Krishna Palace Hotel
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TripAdvisor Reviews Krishna Palace Hotel Mumbai (Bombay)
Travel Blogs from Mumbai (Bombay)
... drop me to the bus station. On the way we went to telephone office to give international roaming a try on my phone. But these people need a post-paid phone to activate it and I had a prepaid one. Anyway, internet has made world easier and I could work without the phone. When we left this place, I called up the travel agent to confirm the place where I would get the passport and now she declares that she does not have anyone to deliver it, without even apologising for the delay. I ...
... br> We continued with our sightseeing in Bombay with a guided tour of the world's largest slum. The trip took us across Bombay, through Muslim and Hindu areas, through markets and factories, into wealthy and poor areas, and everywhere, thousands of people, cows, goats, dogs and cats, fighting trucks, cars and the ever present yellow and black taxis, for space on the road! The dust and smog blending with the incessant honking of horns gave us the ...
... from which emerged a skeleton. Even in the Christmas holiday three men were working on the excavation site, with pipes. Most of the places within the fort were covered with cloth.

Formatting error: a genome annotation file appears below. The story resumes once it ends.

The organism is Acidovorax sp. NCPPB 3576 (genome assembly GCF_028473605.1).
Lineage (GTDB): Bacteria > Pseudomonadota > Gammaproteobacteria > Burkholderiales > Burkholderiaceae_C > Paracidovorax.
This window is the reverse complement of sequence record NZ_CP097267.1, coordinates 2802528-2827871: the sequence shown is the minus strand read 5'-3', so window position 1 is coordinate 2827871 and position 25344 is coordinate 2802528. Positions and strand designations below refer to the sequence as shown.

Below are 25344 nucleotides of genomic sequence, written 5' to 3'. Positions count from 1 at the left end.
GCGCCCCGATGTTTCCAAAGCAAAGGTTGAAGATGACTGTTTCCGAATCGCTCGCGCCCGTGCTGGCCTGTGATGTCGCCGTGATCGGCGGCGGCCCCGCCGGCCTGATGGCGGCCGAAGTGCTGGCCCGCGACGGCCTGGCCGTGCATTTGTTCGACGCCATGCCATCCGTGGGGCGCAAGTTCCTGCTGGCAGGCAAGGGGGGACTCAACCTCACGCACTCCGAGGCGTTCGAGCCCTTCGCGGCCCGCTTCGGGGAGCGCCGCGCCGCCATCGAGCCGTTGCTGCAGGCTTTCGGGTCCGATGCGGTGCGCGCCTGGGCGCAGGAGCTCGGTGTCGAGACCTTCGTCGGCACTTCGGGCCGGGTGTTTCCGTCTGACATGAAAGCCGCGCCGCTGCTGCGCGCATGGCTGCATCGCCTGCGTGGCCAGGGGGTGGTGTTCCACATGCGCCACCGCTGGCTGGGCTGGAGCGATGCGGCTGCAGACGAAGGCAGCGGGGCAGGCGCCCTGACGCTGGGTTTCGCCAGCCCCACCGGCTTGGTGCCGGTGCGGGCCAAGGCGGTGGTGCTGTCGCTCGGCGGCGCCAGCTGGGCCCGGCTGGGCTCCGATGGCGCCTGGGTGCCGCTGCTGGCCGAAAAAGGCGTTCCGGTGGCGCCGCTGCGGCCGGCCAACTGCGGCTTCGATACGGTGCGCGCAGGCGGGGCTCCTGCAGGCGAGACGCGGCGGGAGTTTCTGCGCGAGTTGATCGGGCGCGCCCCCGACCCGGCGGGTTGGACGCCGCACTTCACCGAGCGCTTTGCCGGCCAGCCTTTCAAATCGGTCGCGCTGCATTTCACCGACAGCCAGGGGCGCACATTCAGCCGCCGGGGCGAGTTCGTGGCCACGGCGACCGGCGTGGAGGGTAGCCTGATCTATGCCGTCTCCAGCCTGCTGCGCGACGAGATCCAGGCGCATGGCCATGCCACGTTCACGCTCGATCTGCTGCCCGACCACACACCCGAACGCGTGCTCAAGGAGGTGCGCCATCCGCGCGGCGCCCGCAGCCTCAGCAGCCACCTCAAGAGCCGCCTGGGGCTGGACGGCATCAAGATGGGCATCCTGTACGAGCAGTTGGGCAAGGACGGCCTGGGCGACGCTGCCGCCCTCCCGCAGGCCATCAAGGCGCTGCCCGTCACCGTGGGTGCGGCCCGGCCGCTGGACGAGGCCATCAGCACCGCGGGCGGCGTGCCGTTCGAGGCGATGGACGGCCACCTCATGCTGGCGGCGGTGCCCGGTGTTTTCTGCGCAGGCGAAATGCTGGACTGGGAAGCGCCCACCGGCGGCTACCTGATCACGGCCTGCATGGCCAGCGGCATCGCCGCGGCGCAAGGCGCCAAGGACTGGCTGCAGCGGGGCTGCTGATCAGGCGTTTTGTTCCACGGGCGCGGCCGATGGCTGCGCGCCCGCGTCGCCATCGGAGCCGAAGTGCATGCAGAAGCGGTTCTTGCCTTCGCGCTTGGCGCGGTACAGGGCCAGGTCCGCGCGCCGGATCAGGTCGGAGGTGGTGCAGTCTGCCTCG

The guide also took us to the Keezthali Shiva temple in Kodungallum and to an old Royal house that was now being renovated to become a museum for the Muziris Project. Our travel agent man in Cochin told us later that Lijo is the only guide knowledgable in all these ...
... to wear, as I am hoping it will be cooler than anything else I have, and might save me from a few stares and lip-lickings? (Yes, men really have been staring at me, making smooching sounds, and licking their lips- Nate has been very protective of me here, and I am starting to really get the "women only" cars on the trains, and even why Muslim women wear the full wrappings. I would do a lot to avoid those creepy stares. Ah well, ...
... and dealing with hot materials no one wore any protective gear. The charity I was doing the tour with had offered to buy them protective clothing but the workers have declined because gloves, goggles etc can make them even hotter and slow down their productivity - understandable considering the average wage is 150 rupees per day / £1.90 depending on the productivity. Most of the workers come from remote villages to work for 10 months of ...